VICTORIA, March 2 /CNW/ - British Columbia's restaurant industry has gathered nearly 200,000 signatures opposing the new tax on restaurant meals that will result from the HST, but today's budget ignores the concerns of these business owners, their employees and their customers.
"The province broke a promise to our industry when they introduced the HST, and today they have broken another one by offering nothing in the budget to lessen the impact on our industry," says Mark von Schellwitz, Vice President Western Canada for the Canadian Restaurant and Foodservices Association (CRFA).
During the last election the B.C. government promised the CRFA in writing that they would not introduce the HST or change taxation on food without consultation. Then, September's budget speech included a promise to work with the restaurant industry to mitigate the negative impact of the HST. So far the government has refused to act on any of the industry's recommendations.
British Columbia has always taxed food fairly, but sales tax harmonization requires a new 7% tax on restaurant meals while most of the food sold by grocery stores - which increasingly compete with restaurants - remains 100% tax free.
"We know from the GST experience in 1991 that the sticker shock of a new 7% tax on restaurant meals will chase more customers to tax-free alternatives in grocery stores and change some consumer habits forever," says von Schellwitz. "This budget does nothing to address the problems the HST creates for restaurants or to protect the thousands of restaurant jobs that are at stake once the new tax is implemented."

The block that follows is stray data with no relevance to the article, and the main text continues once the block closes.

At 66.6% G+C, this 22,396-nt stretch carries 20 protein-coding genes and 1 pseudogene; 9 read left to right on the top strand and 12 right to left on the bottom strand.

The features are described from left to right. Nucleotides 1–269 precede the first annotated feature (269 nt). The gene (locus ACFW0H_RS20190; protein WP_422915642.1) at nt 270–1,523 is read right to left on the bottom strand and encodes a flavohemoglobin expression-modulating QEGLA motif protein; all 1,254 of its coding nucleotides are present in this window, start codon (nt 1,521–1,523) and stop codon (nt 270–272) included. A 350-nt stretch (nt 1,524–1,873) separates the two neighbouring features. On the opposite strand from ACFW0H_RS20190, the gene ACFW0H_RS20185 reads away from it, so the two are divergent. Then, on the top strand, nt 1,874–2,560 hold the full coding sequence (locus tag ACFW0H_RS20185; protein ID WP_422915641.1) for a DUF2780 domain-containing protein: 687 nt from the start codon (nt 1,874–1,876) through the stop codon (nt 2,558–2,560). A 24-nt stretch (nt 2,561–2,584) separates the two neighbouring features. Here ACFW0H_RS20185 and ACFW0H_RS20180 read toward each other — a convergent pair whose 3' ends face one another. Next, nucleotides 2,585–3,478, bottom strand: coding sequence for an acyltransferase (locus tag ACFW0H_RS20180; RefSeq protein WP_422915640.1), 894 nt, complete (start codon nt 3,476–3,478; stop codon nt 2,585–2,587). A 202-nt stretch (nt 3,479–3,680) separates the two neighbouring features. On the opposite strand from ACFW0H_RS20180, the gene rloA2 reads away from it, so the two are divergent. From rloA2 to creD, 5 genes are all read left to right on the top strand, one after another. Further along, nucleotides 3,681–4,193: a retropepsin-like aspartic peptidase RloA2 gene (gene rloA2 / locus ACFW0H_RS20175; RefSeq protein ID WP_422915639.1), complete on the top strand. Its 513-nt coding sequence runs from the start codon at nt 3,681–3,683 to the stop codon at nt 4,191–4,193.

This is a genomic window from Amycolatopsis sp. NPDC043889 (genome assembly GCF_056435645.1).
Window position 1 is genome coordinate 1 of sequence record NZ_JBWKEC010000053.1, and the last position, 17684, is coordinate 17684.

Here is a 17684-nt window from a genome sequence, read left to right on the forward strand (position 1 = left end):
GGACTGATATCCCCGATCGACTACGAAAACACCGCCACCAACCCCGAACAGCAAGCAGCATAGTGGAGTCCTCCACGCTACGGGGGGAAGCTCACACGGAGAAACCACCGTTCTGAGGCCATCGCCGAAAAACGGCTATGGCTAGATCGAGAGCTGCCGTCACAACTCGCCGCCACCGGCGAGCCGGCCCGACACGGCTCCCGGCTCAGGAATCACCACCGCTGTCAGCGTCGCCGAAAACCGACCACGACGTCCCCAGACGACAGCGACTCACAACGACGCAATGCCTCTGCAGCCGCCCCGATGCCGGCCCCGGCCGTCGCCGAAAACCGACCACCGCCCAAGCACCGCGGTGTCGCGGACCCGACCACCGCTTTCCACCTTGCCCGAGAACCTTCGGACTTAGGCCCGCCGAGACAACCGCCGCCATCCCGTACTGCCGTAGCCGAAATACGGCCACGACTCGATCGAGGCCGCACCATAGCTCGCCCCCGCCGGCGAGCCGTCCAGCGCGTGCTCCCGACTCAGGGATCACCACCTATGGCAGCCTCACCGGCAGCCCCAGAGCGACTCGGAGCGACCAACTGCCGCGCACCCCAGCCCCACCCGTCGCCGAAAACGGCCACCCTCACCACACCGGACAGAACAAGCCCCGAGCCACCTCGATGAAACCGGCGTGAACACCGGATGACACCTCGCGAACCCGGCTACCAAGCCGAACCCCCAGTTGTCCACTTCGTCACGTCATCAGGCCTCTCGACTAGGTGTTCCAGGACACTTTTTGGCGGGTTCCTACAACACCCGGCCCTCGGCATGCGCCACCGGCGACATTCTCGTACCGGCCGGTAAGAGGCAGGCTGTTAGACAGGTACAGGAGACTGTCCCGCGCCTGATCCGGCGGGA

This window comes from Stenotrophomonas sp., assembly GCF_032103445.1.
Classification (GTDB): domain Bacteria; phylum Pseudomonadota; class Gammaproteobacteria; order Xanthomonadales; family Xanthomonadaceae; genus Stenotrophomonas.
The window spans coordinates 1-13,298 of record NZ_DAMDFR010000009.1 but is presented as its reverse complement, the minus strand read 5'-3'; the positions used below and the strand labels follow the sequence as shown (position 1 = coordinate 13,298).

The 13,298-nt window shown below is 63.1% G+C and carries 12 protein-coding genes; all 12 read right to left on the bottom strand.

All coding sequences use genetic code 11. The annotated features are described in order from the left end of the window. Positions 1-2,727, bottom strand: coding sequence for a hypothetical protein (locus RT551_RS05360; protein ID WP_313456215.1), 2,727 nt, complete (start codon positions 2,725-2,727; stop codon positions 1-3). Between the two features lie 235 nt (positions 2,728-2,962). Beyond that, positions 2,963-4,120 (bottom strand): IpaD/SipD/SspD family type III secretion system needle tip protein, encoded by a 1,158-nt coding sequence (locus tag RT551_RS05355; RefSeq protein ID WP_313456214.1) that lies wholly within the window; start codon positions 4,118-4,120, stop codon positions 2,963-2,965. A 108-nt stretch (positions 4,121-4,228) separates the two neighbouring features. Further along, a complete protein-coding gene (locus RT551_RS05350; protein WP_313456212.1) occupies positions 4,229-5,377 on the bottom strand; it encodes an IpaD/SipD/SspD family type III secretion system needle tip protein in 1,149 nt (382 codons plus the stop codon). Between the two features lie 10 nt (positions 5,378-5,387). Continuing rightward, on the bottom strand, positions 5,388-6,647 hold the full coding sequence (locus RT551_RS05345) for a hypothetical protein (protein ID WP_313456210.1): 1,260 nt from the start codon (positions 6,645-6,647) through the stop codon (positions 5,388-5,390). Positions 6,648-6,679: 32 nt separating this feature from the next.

While capital-intensive industries will benefit from input tax credits under the HST, restaurants will not because their largest input costs are labour and food.
- The restaurant and foodservice industry is the fourth-largest
employer in British Columbia, providing 163,000 direct jobs in
communities across the province.
- A drop in sales led to the loss of 10,500 jobs in the restaurant
industry in 2009.
- CRFA estimates that the sudden price hike caused by the HST will cut
restaurant sales in British Columbia by $750 million per year, or
$50,000 a year for the average restaurant.
- In 1991 when GST was introduced real foodservice industry sales
dropped by 10.6% and average unit volume declined by 22.7%. An Ernst
and Young report attributed 75% of the sales decline to the impact of
- By way of contrast, gross domestic product the same year fell by 2%.
- GST implementation led to a permanent decline in the restaurant
industry's share of the food dollar.
CRFA is one of Canada's largest business associations, with 33,000 members representing restaurants, bars, caterers, institutions and other foodservice providers. Canada's foodservice industry employs more than one million people in communities across the country.
SOURCE Restaurants Canada
For further information: For further information: Mark von Schellwitz, Vice President Western Canada, Canadian Restaurant and Foodservices Association, (604) 685-9655, cell (604) 809-5719, or email@example.com; Prasanthi Vasanthakumar, Communications Specialist, CRFA, 1-800-387-5649, ext. 4254 or firstname.lastname@example.org